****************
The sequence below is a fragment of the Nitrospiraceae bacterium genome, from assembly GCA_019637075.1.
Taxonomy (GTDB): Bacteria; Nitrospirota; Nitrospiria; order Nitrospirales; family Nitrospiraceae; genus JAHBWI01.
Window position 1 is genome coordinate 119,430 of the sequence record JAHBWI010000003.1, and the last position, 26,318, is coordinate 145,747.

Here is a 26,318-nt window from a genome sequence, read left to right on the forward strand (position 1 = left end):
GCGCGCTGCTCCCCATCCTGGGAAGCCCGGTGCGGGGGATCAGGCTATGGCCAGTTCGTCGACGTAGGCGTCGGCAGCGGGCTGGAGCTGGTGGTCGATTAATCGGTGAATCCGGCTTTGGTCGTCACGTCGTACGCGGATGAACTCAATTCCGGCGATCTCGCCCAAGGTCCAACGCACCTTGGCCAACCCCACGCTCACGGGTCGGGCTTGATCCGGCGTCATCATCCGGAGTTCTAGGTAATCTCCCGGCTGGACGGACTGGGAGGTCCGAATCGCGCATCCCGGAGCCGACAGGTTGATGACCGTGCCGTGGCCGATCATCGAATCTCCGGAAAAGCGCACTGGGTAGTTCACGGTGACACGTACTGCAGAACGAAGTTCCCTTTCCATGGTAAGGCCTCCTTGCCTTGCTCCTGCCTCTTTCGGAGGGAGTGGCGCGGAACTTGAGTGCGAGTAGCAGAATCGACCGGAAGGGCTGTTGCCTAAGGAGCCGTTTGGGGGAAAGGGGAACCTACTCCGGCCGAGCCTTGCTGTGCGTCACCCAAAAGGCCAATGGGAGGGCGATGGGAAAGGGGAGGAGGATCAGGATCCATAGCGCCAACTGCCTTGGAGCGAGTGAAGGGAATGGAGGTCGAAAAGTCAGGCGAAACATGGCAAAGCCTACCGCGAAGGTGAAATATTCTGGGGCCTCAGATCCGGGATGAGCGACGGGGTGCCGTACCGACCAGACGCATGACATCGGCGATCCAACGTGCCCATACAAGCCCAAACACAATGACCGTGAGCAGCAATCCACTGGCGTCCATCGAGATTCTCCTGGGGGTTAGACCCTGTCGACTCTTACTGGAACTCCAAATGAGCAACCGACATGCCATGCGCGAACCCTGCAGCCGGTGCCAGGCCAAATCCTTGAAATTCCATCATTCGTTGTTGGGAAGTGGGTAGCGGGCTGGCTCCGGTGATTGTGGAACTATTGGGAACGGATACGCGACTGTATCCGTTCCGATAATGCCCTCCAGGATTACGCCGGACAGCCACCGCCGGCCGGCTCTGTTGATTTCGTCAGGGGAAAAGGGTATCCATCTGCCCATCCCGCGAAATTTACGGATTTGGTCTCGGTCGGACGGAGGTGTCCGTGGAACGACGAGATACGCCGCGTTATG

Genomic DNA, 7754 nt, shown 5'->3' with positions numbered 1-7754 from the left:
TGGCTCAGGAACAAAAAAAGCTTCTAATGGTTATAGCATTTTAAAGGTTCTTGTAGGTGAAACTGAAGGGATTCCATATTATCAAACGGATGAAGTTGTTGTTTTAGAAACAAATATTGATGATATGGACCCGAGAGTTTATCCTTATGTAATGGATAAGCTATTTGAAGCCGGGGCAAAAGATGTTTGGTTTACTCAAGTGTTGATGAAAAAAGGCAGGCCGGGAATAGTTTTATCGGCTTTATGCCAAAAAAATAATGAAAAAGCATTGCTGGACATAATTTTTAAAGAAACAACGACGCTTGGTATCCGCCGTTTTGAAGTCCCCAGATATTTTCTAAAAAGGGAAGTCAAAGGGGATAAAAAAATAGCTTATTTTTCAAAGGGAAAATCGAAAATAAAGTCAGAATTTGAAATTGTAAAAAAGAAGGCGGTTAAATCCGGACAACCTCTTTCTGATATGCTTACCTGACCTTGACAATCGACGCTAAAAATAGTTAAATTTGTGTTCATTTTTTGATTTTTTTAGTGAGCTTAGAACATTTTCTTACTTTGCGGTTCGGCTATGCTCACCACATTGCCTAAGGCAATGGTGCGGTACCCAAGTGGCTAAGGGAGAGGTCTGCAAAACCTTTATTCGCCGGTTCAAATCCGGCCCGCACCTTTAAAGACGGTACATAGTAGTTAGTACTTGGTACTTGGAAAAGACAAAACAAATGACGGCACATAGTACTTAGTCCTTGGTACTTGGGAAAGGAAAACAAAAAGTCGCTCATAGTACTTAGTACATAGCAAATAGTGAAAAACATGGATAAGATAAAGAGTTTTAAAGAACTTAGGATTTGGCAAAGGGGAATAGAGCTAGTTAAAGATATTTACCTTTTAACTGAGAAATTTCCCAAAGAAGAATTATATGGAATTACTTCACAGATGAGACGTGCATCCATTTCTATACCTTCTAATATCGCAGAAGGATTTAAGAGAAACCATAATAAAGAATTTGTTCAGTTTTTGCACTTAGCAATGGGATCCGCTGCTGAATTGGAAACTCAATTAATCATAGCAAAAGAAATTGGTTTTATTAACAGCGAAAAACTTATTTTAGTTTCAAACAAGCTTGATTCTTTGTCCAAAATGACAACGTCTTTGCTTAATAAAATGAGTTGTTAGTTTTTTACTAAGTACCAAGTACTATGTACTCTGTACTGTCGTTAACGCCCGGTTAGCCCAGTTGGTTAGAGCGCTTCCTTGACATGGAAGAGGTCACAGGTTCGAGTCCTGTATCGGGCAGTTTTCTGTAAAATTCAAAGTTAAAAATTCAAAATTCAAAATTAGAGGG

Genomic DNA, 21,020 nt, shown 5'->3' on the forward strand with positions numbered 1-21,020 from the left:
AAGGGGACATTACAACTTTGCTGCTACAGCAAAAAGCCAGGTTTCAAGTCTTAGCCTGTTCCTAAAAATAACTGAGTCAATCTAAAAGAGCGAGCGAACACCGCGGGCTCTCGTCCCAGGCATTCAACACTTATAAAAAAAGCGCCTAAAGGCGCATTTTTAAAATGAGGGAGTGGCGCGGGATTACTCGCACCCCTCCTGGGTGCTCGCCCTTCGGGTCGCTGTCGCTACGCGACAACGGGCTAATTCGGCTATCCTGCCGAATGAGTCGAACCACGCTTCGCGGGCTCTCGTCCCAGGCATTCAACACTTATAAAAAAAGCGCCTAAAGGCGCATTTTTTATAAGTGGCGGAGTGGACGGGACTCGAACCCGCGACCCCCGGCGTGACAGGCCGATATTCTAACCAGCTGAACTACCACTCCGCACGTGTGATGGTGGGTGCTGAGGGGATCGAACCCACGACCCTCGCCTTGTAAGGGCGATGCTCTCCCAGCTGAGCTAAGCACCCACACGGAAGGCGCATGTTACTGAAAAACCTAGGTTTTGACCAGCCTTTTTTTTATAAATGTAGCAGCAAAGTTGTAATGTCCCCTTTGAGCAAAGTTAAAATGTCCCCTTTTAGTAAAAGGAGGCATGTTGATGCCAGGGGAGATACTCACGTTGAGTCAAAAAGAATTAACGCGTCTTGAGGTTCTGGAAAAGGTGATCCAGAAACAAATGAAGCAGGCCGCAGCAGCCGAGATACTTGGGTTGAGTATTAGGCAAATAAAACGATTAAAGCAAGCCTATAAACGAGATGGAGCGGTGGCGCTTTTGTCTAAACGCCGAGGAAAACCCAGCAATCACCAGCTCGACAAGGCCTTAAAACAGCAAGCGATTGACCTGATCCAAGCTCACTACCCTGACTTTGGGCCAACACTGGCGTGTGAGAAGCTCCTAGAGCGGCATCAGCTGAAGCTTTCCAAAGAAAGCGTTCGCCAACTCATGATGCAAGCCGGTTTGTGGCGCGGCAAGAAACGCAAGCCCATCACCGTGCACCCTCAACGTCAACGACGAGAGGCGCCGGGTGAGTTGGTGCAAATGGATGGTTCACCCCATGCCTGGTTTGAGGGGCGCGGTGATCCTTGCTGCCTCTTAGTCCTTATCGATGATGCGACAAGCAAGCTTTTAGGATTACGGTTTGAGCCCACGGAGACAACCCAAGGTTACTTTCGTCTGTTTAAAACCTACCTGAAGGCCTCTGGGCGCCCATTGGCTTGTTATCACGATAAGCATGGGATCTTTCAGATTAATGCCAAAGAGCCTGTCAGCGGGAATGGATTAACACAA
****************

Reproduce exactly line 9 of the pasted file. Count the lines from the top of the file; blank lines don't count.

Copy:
AAGGGGACATTACAACTTTGCTGCTACAGCAAAAAGCCAGGTTTCAAGTCTTAGCCTGTTCCTAAAAATAACTGAGTCAATCTAAAAGAGCGAGCGAACACCGCGGGCTCTCGTCCCAGGCATTCAACACTTATAAAAAAAGCGCCTAAAGGCGCATTTTTAAAATGAGGGAGTGGCGCGGGATTACTCGCACCCCTCCTGGGTGCTCGCCCTTCGGGTCGCTGTCGCTACGCGACAACGGGCTAATTCGGCTATCCTGCCGAATGAGTCGAACCACGCTTCGCGGGCTCTCGTCCCAGGCATTCAACACTTATAAAAAAAGCGCCTAAAGGCGCATTTTTTATAAGTGGCGGAGTGGACGGGACTCGAACCCGCGACCCCCGGCGTGACAGGCCGATATTCTAACCAGCTGAACTACCACTCCGCACGTGTGATGGTGGGTGCTGAGGGGATCGAACCCACGACCCTCGCCTTGTAAGGGCGATGCTCTCCCAGCTGAGCTAAGCACCCACACGGAAGGCGCATGTTACTGAAAAACCTAGGTTTTGACCAGCCTTTTTTTTATAAATGTAGCAGCAAAGTTGTAATGTCCCCTTTGAGCAAAGTTAAAATGTCCCCTTTTAGTAAAAGGAGGCATGTTGATGCCAGGGGAGATACTCACGTTGAGTCAAAAAGAATTAACGCGTCTTGAGGTTCTGGAAAAGGTGATCCAGAAACAAATGAAGCAGGCCGCAGCAGCCGAGATACTTGGGTTGAGTATTAGGCAAATAAAACGATTAAAGCAAGCCTATAAACGAGATGGAGCGGTGGCGCTTTTGTCTAAACGCCGAGGAAAACCCAGCAATCACCAGCTCGACAAGGCCTTAAAACAGCAAGCGATTGACCTGATCCAAGCTCACTACCCTGACTTTGGGCCAACACTGGCGTGTGAGAAGCTCCTAGAGCGGCATCAGCTGAAGCTTTCCAAAGAAAGCGTTCGCCAACTCATGATGCAAGCCGGTTTGTGGCGCGGCAAGAAACGCAAGCCCATCACCGTGCACCCTCAACGTCAACGACGAGAGGCGCCGGGTGAGTTGGTGCAAATGGATGGTTCACCCCATGCCTGGTTTGAGGGGCGCGGTGATCCTTGCTGCCTCTTAGTCCTTATCGATGATGCGACAAGCAAGCTTTTAGGATTACGGTTTGAGCCCACGGAGACAACCCAAGGTTACTTTCGTCTGTTTAAAACCTACCTGAAGGCCTCTGGGCGCCCATTGGCTTGTTATCACGATAAGCATGGGATCTTTCAGATTAATGCCAAAGAGCCTGTCAGCGGGAATGGATTAACACAA